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Ask the Mental Health Expert Archives 2001-2004

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Antipsychotics and Caffeine

Q. My question is about the interaction between antipsychotic drugs and caffeine. I was wondering if someone's prescription of antipsychotic drugs would be different in dosage according to whether or not that person gets a lot of caffeine (drinks a lot of coffee for instance). Does caffeine impact any other psychotropics?

A. Caffeine probably does interact with some psychotropic medications, though usually not in very dramatic ways. There are two kinds of drug-drug interactions: pharmacokinetic and pharmacodynamic. The first type has to do with how the body metabolizes (absorbs, distributes, or gets rid of) a medication, which usually involves enzyme action in the liver. The second type of drug interaction has to do with direct effects on the brain. So, caffeine could interact with psychotropic medications either by affecting their metabolism, or by altering their effects on the brain.

There is some inconclusive evidence suggesting that caffeine might inactivate liquid preparations of neuroleptics (older type antipsychotic medications). Caffeine may also increase the excretion of the mood-stabilizer, lithium, leading to lower blood levels. In theory, this might affect the amount of lithium needed to maintain adequate blood levels, but this rarely seems to be a big clinical problem. There is also some evidence that caffeine may increase the blood levels of two new atypical antipsychotics, clozapine and olanzapine, perhaps by competing with the liver enzymes that eliminate these medications. However, the clinical significance of this effect is not clear (for details, see Hughes et al, Psychiatr Serv 1998; 49:1415-7).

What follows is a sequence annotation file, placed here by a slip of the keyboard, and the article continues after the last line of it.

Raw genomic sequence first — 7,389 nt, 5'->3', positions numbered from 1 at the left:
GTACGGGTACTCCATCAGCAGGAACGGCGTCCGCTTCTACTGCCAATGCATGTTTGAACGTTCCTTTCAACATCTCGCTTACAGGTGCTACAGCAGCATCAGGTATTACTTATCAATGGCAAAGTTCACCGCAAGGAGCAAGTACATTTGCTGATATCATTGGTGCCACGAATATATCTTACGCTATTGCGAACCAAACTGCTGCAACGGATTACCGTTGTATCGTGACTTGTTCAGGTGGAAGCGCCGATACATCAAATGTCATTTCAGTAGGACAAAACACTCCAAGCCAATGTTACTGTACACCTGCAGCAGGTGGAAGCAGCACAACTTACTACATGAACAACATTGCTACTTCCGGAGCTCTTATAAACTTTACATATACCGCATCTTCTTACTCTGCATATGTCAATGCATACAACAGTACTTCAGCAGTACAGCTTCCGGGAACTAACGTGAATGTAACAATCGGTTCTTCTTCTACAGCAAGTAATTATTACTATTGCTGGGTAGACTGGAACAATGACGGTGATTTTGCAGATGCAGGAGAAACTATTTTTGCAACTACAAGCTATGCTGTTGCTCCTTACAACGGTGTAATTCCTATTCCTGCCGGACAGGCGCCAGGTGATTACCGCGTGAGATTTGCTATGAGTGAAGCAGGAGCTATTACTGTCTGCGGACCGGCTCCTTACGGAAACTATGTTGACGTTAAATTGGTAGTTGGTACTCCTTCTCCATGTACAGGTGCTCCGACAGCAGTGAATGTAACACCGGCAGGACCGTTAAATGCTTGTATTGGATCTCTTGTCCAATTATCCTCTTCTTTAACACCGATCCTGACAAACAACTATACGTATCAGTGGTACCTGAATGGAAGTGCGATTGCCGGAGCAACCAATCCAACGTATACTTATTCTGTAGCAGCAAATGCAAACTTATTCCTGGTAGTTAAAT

Interestingly, many patients with schizophrenia seem to show high caffeine intake--the reasons are unclear, but in my experience, it is sometimes an attempt to counteract the sedating effects of medication, or to elevate mood. One potentially positive effect of caffeine (File, 1982): it may actually counteract some of the cognitive impairment seen when patients are taking benzodiazepine-type sedatives (Valium, Ativan, etc). This is probably occuring at the level of the brain, where caffeine may compete with the drug for certain target receptors in brain cells.

I'd have to say that, on the whole, the biggest worry about caffeine in psychiatric patients is that too much of it may worsen anxiety or panic attacks, or else keep people up at night.

May 2001

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